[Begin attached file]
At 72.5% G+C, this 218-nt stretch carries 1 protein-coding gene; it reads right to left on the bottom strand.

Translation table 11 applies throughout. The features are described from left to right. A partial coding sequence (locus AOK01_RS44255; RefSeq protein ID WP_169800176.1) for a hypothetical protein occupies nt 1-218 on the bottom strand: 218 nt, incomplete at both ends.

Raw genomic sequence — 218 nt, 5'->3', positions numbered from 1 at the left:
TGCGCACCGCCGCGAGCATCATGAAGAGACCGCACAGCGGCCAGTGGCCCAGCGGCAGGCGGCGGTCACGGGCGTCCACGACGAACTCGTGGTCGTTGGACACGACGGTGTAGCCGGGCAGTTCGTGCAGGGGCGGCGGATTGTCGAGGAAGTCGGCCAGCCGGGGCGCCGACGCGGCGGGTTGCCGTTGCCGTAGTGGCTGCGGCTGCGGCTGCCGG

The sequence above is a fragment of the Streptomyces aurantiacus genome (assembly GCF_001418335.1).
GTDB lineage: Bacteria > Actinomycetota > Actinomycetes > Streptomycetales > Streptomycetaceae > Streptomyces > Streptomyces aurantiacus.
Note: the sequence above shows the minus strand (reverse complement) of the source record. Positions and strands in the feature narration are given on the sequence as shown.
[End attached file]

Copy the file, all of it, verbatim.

At 72.5% G+C, this 218-nt stretch carries 1 protein-coding gene; it reads right to left on the bottom strand.

Translation table 11 applies throughout. The features are described from left to right. A partial coding sequence (locus AOK01_RS44255; RefSeq protein ID WP_169800176.1) for a hypothetical protein occupies nt 1-218 on the bottom strand: 218 nt, incomplete at both ends.

Raw genomic sequence — 218 nt, 5'->3', positions numbered from 1 at the left:
TGCGCACCGCCGCGAGCATCATGAAGAGACCGCACAGCGGCCAGTGGCCCAGCGGCAGGCGGCGGTCACGGGCGTCCACGACGAACTCGTGGTCGTTGGACACGACGGTGTAGCCGGGCAGTTCGTGCAGGGGCGGCGGATTGTCGAGGAAGTCGGCCAGCCGGGGCGCCGACGCGGCGGGTTGCCGTTGCCGTAGTGGCTGCGGCTGCGGCTGCCGG

The sequence above is a fragment of the Streptomyces aurantiacus genome (assembly GCF_001418335.1).
GTDB lineage: Bacteria > Actinomycetota > Actinomycetes > Streptomycetales > Streptomycetaceae > Streptomyces > Streptomyces aurantiacus.
Note: the sequence above shows the minus strand (reverse complement) of the source record. Positions and strands in the feature narration are given on the sequence as shown.